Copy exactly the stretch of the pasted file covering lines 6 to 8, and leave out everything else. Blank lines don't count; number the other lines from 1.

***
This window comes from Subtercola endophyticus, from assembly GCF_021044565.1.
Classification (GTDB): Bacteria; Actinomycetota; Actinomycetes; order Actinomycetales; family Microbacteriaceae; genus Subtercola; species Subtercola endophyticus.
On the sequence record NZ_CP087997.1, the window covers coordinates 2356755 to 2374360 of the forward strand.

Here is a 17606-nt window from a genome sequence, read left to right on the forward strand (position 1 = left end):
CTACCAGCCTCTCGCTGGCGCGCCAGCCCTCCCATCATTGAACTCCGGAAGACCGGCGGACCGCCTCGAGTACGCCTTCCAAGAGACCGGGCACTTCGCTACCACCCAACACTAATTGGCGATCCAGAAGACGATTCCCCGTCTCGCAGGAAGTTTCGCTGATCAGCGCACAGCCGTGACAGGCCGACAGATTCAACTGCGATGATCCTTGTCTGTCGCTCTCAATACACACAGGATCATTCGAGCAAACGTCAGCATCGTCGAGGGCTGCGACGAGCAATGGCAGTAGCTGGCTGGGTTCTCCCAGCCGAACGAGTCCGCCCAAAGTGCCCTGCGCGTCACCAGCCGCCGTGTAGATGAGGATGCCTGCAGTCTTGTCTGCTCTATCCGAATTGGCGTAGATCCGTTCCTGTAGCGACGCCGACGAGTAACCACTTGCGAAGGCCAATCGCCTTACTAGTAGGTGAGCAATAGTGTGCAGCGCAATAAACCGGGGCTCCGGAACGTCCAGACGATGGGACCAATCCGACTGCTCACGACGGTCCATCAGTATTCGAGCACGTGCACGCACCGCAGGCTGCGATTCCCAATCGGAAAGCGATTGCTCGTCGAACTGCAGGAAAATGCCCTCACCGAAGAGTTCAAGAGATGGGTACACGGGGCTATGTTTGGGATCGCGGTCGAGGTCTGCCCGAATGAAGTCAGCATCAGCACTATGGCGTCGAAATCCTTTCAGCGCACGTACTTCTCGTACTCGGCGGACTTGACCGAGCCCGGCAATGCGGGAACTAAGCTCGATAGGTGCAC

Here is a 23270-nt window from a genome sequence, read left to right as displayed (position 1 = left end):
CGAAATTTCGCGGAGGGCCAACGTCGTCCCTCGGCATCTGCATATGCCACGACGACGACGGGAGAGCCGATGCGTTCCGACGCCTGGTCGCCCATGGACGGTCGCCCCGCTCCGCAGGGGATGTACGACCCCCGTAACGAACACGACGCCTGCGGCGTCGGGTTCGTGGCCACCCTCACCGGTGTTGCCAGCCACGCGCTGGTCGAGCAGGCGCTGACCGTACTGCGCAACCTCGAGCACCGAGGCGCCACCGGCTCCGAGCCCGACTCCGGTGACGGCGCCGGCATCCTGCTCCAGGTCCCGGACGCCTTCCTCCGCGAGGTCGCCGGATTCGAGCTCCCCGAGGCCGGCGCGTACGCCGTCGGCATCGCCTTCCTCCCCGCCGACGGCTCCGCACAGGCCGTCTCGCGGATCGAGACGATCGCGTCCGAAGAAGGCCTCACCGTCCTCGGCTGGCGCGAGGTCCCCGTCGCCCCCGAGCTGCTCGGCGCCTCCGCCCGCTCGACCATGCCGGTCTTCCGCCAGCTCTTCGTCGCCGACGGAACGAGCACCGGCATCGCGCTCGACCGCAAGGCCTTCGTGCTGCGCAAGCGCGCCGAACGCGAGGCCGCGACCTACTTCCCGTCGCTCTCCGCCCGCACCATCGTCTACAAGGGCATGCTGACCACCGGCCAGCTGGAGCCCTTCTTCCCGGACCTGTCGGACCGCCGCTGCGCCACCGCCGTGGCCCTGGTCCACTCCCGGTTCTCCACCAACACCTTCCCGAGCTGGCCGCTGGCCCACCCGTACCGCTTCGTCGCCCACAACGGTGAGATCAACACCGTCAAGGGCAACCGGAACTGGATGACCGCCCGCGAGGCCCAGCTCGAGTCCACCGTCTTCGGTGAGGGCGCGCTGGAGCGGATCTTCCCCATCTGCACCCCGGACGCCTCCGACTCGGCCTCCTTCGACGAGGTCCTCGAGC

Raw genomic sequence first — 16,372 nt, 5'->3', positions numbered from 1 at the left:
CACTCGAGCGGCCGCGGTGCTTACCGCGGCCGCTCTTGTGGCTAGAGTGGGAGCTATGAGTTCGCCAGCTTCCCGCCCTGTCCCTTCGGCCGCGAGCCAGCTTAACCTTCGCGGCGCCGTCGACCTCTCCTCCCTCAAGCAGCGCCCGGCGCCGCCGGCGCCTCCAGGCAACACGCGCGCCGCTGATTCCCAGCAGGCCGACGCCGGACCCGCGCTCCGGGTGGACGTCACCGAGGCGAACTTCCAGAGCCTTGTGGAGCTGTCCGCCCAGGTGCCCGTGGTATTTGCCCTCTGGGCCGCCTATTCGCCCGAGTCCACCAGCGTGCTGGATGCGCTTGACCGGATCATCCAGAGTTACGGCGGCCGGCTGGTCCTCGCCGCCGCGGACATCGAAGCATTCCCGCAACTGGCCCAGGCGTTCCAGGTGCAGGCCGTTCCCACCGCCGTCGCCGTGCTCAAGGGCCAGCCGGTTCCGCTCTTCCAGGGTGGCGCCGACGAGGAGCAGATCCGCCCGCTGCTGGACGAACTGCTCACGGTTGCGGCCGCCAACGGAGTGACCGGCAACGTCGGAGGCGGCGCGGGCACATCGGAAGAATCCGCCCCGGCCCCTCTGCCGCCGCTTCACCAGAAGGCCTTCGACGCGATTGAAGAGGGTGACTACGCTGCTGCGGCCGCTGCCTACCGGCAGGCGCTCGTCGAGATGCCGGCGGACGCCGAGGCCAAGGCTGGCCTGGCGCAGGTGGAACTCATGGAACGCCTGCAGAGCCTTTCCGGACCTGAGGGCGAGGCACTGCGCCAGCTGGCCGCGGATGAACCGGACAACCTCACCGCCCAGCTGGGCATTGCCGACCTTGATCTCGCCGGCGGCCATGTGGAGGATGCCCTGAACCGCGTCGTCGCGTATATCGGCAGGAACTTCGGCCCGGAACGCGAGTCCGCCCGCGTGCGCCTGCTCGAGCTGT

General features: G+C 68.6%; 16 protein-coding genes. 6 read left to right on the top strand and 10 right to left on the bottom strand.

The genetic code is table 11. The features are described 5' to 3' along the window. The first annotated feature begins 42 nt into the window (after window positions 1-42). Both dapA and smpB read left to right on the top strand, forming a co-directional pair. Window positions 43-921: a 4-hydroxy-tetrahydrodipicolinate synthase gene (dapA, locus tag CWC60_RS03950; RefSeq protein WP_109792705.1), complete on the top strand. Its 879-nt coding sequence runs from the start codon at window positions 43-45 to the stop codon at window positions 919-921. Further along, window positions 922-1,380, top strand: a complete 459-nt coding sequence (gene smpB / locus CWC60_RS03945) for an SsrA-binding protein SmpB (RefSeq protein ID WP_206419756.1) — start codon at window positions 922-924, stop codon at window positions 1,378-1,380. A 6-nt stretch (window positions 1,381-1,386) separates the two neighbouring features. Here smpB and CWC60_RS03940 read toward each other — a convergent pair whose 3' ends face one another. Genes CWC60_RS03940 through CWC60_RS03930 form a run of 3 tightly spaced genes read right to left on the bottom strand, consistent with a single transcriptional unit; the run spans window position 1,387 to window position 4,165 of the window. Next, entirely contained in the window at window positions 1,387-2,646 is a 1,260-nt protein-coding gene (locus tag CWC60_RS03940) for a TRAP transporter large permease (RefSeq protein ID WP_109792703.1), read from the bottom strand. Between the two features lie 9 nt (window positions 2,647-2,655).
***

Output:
Here is a 23270-nt window from a genome sequence, read left to right as displayed (position 1 = left end):
CGAAATTTCGCGGAGGGCCAACGTCGTCCCTCGGCATCTGCATATGCCACGACGACGACGGGAGAGCCGATGCGTTCCGACGCCTGGTCGCCCATGGACGGTCGCCCCGCTCCGCAGGGGATGTACGACCCCCGTAACGAACACGACGCCTGCGGCGTCGGGTTCGTGGCCACCCTCACCGGTGTTGCCAGCCACGCGCTGGTCGAGCAGGCGCTGACCGTACTGCGCAACCTCGAGCACCGAGGCGCCACCGGCTCCGAGCCCGACTCCGGTGACGGCGCCGGCATCCTGCTCCAGGTCCCGGACGCCTTCCTCCGCGAGGTCGCCGGATTCGAGCTCCCCGAGGCCGGCGCGTACGCCGTCGGCATCGCCTTCCTCCCCGCCGACGGCTCCGCACAGGCCGTCTCGCGGATCGAGACGATCGCGTCCGAAGAAGGCCTCACCGTCCTCGGCTGGCGCGAGGTCCCCGTCGCCCCCGAGCTGCTCGGCGCCTCCGCCCGCTCGACCATGCCGGTCTTCCGCCAGCTCTTCGTCGCCGACGGAACGAGCACCGGCATCGCGCTCGACCGCAAGGCCTTCGTGCTGCGCAAGCGCGCCGAACGCGAGGCCGCGACCTACTTCCCGTCGCTCTCCGCCCGCACCATCGTCTACAAGGGCATGCTGACCACCGGCCAGCTGGAGCCCTTCTTCCCGGACCTGTCGGACCGCCGCTGCGCCACCGCCGTGGCCCTGGTCCACTCCCGGTTCTCCACCAACACCTTCCCGAGCTGGCCGCTGGCCCACCCGTACCGCTTCGTCGCCCACAACGGTGAGATCAACACCGTCAAGGGCAACCGGAACTGGATGACCGCCCGCGAGGCCCAGCTCGAGTCCACCGTCTTCGGTGAGGGCGCGCTGGAGCGGATCTTCCCCATCTGCACCCCGGACGCCTCCGACTCGGCCTCCTTCGACGAGGTCCTCGAGC

Raw genomic sequence first — 16,372 nt, 5'->3', positions numbered from 1 at the left: